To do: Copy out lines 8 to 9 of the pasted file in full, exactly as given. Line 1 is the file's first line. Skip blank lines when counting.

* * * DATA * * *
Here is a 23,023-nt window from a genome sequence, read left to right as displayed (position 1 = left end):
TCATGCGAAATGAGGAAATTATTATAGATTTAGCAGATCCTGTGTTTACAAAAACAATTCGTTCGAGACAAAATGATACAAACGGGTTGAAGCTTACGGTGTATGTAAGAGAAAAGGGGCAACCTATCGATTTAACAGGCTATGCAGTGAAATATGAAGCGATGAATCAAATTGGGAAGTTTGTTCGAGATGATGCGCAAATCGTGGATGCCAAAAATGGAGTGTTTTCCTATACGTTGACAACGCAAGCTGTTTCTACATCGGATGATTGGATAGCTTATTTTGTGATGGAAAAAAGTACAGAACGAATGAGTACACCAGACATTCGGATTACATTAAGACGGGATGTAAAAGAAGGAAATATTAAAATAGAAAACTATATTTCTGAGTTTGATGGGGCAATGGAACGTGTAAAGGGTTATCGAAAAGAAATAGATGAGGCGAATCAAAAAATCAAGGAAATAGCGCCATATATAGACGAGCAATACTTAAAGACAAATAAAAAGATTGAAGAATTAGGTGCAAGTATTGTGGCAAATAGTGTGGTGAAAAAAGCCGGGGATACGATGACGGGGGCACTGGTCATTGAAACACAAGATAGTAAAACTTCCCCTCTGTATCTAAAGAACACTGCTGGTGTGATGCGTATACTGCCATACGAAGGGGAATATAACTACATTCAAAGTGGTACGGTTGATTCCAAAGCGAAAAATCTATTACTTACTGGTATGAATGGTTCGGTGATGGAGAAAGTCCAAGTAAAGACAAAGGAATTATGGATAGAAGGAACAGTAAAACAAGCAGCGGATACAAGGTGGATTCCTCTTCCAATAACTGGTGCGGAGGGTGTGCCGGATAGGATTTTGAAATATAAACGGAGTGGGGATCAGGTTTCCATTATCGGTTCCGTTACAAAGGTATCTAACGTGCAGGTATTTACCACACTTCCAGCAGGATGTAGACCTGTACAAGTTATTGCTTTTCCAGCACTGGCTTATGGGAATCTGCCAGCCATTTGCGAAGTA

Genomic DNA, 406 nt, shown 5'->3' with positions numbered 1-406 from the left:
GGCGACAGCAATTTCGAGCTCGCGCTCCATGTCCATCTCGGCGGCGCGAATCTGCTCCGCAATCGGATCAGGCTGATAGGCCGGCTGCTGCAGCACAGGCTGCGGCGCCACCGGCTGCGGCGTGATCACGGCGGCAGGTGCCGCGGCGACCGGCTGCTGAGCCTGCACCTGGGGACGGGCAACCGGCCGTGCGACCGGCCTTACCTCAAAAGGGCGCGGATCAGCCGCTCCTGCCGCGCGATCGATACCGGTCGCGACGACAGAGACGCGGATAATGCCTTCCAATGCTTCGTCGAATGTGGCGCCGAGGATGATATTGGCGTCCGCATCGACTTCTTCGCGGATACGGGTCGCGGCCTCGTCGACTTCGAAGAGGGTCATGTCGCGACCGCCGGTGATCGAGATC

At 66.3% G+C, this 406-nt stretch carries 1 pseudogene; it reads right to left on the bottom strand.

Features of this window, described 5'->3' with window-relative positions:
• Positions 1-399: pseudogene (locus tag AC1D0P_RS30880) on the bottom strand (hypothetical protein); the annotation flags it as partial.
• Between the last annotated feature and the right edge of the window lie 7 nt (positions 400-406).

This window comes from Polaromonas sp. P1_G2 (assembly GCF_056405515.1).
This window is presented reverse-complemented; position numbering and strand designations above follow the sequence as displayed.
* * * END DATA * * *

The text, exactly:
• Between the last annotated feature and the right edge of the window lie 7 nt (positions 400-406).

This window comes from Polaromonas sp. P1_G2 (assembly GCF_056405515.1).